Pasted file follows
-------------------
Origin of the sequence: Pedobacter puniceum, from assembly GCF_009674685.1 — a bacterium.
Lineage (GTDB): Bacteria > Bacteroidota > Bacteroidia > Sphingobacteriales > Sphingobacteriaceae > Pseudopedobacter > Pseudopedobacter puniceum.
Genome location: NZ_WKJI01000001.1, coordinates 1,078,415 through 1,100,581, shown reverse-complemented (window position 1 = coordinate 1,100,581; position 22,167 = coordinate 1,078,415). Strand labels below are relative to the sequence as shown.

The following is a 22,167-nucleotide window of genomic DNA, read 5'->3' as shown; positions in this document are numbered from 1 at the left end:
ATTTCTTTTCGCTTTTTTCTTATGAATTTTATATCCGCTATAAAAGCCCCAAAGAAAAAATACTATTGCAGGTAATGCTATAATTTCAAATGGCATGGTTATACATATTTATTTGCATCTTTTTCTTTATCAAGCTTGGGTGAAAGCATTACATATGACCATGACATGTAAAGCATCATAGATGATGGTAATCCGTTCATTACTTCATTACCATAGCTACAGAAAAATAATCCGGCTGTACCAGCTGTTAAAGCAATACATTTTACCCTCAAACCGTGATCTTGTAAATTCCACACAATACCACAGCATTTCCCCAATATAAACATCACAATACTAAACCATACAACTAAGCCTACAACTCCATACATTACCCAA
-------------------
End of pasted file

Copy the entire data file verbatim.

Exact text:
Origin of the sequence: Pedobacter puniceum, from assembly GCF_009674685.1 — a bacterium.
Lineage (GTDB): Bacteria > Bacteroidota > Bacteroidia > Sphingobacteriales > Sphingobacteriaceae > Pseudopedobacter > Pseudopedobacter puniceum.
Genome location: NZ_WKJI01000001.1, coordinates 1,078,415 through 1,100,581, shown reverse-complemented (window position 1 = coordinate 1,100,581; position 22,167 = coordinate 1,078,415). Strand labels below are relative to the sequence as shown.

The following is a 22,167-nucleotide window of genomic DNA, read 5'->3' as shown; positions in this document are numbered from 1 at the left end:
ATTTCTTTTCGCTTTTTTCTTATGAATTTTATATCCGCTATAAAAGCCCCAAAGAAAAAATACTATTGCAGGTAATGCTATAATTTCAAATGGCATGGTTATACATATTTATTTGCATCTTTTTCTTTATCAAGCTTGGGTGAAAGCATTACATATGACCATGACATGTAAAGCATCATAGATGATGGTAATCCGTTCATTACTTCATTACCATAGCTACAGAAAAATAATCCGGCTGTACCAGCTGTTAAAGCAATACATTTTACCCTCAAACCGTGATCTTGTAAATTCCACACAATACCACAGCATTTCCCCAATATAAACATCACAATACTAAACCATACAACTAAGCCTACAACTCCATACATTACCCAA